First, non-independent workers see the advantages of independent work as, well, less advantageous than independent workers do.

Risk profiles 1

Second, non-independent workers see the disadvantages as being much greater. As the chart below shows, for every category mentioned non-independents see bigger challenges than independent workers.

Risk profiles 2

One of the more fascinating findings was that half of the non-independents considered “having to invest their own money” as a major challenge. For independent workers, so few listed this as a challenge it didn’t make the top 10 challenges list, so it was scored as “not applicable”.

It’s clear from this an other research that, on average, independent workers and non-independent workers have different risk profiles. The bottom line is:

Independent workers are more comfortable than non-independents with the risks associated with being independent and more willing to accept these risks in return for greater work autonomy, control and flexibility.

This is why the majority of independent workers are satisfied and happy as independents and prefer independent work over traditional employment.

Going forward these risk profile differences raise a very important issue.

Our work indicates most Americans fall into the more conservative risk profile category. Our work also indicates those with conservative risk profiles are less likely to be successful as independent workers.

But as the economy shifts to greater levels of contingent employment, more people with risk profiles not suited for independent work will become independent workers. This is a key reason we need new policies and programs to make independent work safer and more secure.

So when reading or hearing people talking about how bad independent work is, keep in mind risk profiles. The chances are the critic has a risk profile that biases them against independent work.

But also keep mind without making independent work safer and more secure, growing numbers of Americans will likely struggle at work going forward.

Freelancers, Industry Research, News, People, Your rights: Presidential Election, Laws, etc.

In the News: week of 9/1

 

Sen. Warner Drills Down On Digital, On Demand, Jobs

The senator has spent the past year or so studying the on-demand economy, including how to come up with a safety net system for the ‘net-driven …

A Class of Their Own? Independent Contractors Causing a Conundrum

The on-demand economy, driven by technology companies that immediately deliver goods and services to meet consumer demand, and typified by …

Tim O’Reilly: The argument over whether Uber should have contractors or employees is ‘fake’

Some venture capitalists have argued that the on-demand economy has created a new, third type of worker. Meanwhile, the threat of lawsuits and the …

Office Depot® Brand 1099-INT Laser Tax Forms And Envelopes, 4-Part, Pack Of 10

Fill out and mail your tax documents securely with these specially-designed forms and envelopes. Includes1099 forms and envelopes to easily report …

A brief guide to America’s sharing economy

As the sharing economy booms, it’s experiencing major growing pains. … called the “gig” economy, because it involves on-demand freelance work, ..
Industry Research, People, Your rights: Presidential Election, Laws, etc.

From University President to Uber Driver: Understanding The Sharing Economy Through Social Experiment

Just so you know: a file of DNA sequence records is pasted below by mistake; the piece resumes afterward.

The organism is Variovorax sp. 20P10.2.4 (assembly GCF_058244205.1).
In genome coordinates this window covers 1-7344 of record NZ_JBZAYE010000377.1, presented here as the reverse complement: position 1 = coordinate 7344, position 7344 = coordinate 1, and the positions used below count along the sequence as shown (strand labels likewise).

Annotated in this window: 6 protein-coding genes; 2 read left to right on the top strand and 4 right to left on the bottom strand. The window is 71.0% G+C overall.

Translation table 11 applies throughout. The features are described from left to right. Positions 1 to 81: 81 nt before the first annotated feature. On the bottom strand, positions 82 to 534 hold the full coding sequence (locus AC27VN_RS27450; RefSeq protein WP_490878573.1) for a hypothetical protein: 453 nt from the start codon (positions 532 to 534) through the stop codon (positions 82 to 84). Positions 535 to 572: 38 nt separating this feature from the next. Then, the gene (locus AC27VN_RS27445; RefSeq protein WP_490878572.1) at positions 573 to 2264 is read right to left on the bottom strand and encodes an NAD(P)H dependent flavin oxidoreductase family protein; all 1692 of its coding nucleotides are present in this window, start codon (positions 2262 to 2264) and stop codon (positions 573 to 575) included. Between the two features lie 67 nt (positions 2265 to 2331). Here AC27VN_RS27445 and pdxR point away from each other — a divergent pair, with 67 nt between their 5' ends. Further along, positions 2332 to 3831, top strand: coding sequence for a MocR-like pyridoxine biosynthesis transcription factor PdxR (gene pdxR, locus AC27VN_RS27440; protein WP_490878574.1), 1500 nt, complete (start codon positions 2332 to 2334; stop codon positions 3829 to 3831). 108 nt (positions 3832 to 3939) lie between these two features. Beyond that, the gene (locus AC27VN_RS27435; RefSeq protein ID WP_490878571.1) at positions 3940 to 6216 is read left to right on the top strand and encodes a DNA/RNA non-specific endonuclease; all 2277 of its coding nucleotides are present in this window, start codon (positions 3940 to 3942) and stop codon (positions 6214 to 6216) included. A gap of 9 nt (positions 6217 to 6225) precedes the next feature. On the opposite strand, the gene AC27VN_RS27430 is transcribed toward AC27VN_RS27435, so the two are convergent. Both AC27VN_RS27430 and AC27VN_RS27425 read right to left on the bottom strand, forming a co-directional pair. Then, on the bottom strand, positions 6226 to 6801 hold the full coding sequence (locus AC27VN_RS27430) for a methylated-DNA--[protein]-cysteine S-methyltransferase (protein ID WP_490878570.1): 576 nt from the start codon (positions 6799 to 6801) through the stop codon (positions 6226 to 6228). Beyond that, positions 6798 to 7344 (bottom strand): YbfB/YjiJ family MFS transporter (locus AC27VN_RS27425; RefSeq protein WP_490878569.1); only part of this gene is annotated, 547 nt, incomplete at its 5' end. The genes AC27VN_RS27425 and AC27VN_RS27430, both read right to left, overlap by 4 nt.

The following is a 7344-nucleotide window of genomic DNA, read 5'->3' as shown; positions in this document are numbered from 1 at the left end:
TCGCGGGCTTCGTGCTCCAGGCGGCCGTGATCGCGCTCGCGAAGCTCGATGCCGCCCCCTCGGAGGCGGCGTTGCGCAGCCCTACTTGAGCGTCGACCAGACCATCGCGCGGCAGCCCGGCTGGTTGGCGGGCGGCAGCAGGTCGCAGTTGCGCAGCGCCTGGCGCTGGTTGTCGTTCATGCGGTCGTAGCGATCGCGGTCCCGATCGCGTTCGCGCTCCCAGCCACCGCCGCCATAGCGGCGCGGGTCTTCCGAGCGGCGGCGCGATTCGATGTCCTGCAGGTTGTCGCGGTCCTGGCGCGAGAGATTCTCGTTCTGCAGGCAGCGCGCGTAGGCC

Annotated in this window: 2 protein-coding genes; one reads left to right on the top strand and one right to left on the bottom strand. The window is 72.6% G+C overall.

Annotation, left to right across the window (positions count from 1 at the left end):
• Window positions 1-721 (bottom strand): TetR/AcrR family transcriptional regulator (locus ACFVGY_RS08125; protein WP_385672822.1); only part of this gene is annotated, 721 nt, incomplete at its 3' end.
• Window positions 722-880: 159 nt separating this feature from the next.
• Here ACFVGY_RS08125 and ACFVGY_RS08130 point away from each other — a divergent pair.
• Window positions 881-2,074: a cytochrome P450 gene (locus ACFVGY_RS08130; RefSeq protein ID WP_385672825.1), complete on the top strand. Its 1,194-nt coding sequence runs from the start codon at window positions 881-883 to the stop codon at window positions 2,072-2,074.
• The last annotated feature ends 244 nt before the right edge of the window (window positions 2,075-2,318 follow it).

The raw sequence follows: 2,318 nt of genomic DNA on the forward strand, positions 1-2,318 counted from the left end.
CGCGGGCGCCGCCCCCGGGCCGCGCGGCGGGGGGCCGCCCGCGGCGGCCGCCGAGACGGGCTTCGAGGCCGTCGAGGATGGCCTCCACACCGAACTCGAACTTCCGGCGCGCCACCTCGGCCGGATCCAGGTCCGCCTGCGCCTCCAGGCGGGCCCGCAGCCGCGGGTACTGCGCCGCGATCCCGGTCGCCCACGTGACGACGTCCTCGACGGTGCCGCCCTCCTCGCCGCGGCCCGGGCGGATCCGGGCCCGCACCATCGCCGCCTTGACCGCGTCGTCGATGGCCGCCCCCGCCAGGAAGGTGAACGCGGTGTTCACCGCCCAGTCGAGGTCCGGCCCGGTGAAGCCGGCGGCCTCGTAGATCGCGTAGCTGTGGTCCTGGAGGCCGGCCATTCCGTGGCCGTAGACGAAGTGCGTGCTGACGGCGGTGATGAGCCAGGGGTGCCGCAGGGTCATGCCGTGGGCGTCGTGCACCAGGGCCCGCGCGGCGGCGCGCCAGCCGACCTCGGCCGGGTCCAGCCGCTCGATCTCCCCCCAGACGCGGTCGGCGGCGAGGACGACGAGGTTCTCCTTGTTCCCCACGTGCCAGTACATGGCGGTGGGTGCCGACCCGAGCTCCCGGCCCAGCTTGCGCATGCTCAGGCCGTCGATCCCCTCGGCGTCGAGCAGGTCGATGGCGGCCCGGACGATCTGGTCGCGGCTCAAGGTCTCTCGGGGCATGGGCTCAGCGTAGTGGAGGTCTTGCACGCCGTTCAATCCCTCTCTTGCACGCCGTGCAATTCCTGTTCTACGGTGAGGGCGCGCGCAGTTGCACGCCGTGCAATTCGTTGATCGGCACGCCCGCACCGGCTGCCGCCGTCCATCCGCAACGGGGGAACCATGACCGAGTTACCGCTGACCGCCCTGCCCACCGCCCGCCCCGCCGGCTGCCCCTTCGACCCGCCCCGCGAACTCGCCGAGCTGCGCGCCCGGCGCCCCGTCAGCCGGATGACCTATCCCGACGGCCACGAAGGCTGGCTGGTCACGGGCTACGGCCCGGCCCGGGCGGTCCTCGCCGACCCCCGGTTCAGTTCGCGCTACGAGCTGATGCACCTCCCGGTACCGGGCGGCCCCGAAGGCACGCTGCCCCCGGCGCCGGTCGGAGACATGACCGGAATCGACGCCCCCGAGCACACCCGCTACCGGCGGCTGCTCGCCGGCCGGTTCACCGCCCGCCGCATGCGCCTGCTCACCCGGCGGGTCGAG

These days, your Uber driver could be anyone. Literally. But imagine your Uber car pulling up and seeing your university president behind the wheel. That’s exactly what happened when Oglethorpe University President, Lawrence M. Schall, decided to run a social experiment of sorts. Schall is spending the summer moonlighting as an Uber driver, along with his full-time responsibilities at Oglethorpe.

Why? Because of the sharing economy.  

More and more of his students are faced with the prospect of joining the freelancing marketplace, whether by choice or by necessity. His wife is a freelance advertising executive and spends many of her days at Panera or Starbucks with a laptop, along with contractors just like herself.

The key learnings from Schall’s experiment is interesting is that it says a lot about both the growing freelance workforce as well as the traditional full-timers. With the flexibilities of a being a freelancer also comes the challenges: no benefits and instability. But from this experiment, Schall learned something about the traditional workforce he didn’t really expect to: the challenges and the grind of the daily commute just to make a living. Many of the passengers he picked up had to resort to Uber due to the inadequacies of public transportation. It’s apparent that both this new freelance nation and the traditional full-time workforce face challenges, but in very different ways.

So what can we, especially those of us part of this freelance workforce, take away from Schall’s social experiment?

  1. Have multiple part-time gigs outside of your industry. To be successful and most importantly make income, freelancers string together various jobs, like these Uber opportunities. The earnings potential can be lucrative but it’s a tough business to be in. You have to understand the intricacies of each business to maximize your profits.
  2. Think outside of the office. A year or two ago, who ever thought Uber would be a viable source of income? Business is rapidly changing, especially technology, and new opportunities pop up everyday. Think outside of the traditional office.
  3. The old economy and the new economy are intertwined. One of the most interesting parts of Schall’s experiment was his interaction shuttling workers back and forth from their job (as well as the daily struggles they faced). It’s apparent how intertwined this old and new economy is and, on a bigger scale, how much they are reliant on each other.
  4. The face of the freelance workforce is ever evolving. The profile of a typical freelancer today is changing. It’s no longer made up of young adults looking to break away from stereotypical jobs. It includes seasoned executives, stay-at-home moms, and retirees looking for something to occupy their time. As Schall mentioned, a large percentage of Uber drivers are over the age of 50 and that’s also indicative of the changing face of the freelancer.